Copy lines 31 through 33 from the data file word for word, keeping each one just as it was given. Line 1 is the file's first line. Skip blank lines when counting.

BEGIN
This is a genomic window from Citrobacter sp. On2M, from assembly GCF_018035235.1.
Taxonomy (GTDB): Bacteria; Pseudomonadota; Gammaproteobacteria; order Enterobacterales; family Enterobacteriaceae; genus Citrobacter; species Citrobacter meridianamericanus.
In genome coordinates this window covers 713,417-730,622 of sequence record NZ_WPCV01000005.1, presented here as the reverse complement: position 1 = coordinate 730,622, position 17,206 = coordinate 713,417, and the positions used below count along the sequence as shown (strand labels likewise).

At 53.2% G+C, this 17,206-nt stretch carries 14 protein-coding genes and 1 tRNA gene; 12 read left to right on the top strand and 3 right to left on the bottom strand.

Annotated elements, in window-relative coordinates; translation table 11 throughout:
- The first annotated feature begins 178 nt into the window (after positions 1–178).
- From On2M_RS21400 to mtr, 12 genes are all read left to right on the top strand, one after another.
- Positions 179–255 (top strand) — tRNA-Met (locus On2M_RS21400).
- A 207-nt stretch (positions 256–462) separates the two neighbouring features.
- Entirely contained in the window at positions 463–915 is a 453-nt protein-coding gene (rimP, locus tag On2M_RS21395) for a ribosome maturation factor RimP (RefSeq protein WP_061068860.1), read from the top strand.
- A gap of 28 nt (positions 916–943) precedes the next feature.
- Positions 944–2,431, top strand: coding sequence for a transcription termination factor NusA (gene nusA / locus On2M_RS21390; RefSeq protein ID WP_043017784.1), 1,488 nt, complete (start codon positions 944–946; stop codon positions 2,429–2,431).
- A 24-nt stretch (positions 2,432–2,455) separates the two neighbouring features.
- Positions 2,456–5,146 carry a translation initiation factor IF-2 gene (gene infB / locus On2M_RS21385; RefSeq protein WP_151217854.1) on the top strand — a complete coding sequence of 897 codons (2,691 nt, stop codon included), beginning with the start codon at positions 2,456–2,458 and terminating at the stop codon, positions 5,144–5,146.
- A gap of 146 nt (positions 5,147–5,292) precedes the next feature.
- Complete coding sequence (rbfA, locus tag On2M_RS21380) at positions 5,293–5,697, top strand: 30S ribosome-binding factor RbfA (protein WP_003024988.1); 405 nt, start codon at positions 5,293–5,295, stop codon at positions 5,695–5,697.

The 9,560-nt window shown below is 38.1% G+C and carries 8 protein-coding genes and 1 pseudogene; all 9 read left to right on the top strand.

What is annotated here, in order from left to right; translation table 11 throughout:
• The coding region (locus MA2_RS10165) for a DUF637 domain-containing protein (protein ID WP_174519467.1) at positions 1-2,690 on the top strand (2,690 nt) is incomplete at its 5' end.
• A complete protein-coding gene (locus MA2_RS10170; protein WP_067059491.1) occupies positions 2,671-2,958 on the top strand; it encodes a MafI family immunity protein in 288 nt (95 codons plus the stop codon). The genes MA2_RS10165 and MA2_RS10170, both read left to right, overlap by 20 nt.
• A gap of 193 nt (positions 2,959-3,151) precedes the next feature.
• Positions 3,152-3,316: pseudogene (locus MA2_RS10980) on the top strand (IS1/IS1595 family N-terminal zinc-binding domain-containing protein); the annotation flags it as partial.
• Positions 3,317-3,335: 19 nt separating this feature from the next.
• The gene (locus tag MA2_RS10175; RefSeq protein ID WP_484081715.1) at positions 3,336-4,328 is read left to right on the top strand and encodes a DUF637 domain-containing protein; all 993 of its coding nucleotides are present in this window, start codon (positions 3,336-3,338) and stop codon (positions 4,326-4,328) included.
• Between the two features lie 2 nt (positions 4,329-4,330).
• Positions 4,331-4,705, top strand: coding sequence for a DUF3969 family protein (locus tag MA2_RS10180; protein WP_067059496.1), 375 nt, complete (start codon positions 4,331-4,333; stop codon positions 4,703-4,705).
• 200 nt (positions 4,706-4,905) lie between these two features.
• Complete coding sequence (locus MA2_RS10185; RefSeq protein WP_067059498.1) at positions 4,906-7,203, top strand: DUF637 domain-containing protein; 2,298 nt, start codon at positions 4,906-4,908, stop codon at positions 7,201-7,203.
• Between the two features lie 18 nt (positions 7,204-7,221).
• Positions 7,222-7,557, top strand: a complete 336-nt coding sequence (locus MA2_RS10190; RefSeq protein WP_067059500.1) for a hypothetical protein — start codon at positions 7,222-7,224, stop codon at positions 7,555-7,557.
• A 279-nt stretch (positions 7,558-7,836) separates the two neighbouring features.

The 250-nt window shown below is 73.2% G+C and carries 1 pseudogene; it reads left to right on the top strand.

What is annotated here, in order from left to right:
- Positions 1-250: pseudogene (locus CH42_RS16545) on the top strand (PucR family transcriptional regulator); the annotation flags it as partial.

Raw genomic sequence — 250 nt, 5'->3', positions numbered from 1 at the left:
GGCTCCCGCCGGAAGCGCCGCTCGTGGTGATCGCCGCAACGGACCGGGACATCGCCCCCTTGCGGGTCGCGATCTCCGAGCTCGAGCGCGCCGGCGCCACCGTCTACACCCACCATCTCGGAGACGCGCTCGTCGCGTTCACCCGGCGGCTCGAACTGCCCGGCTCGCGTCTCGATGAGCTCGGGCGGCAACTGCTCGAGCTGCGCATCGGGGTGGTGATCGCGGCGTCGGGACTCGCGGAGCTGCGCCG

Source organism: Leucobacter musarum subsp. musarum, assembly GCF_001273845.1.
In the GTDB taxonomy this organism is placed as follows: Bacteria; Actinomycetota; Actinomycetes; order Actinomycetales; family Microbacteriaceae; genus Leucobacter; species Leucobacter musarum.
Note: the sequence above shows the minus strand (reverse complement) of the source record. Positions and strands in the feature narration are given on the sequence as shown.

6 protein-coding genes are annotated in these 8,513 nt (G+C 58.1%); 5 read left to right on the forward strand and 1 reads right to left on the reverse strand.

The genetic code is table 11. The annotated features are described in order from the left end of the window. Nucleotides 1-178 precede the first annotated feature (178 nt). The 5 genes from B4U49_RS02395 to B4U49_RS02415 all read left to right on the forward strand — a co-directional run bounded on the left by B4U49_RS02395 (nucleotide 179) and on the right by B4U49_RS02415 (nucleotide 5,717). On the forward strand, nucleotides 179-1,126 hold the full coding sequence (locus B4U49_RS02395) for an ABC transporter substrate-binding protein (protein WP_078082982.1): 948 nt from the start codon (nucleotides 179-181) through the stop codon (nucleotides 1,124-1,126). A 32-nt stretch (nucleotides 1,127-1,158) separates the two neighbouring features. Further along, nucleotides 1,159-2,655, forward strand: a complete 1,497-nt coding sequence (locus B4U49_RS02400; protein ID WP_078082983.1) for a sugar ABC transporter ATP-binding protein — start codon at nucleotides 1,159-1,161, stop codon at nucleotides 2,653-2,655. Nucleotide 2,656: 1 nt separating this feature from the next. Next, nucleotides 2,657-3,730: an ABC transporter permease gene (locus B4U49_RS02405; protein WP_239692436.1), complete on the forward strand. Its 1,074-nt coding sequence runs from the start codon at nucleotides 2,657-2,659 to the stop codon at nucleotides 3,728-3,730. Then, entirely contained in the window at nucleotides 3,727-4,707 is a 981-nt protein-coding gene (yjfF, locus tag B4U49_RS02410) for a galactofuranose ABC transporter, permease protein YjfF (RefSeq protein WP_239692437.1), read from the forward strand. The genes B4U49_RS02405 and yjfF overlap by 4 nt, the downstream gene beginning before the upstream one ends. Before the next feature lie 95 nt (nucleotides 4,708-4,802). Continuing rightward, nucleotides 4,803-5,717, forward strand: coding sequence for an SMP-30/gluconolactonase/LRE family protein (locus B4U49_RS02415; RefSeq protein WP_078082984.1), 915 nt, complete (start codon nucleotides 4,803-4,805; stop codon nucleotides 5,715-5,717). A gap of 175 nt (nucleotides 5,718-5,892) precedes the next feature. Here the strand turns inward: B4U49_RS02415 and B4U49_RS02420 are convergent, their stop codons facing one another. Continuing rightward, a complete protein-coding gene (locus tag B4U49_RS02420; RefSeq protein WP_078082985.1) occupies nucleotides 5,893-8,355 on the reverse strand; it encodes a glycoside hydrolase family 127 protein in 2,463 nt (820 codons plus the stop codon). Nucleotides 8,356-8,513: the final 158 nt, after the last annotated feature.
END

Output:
• A 279-nt stretch (positions 7,558-7,836) separates the two neighbouring features.

The 250-nt window shown below is 73.2% G+C and carries 1 pseudogene; it reads left to right on the top strand.

What is annotated here, in order from left to right: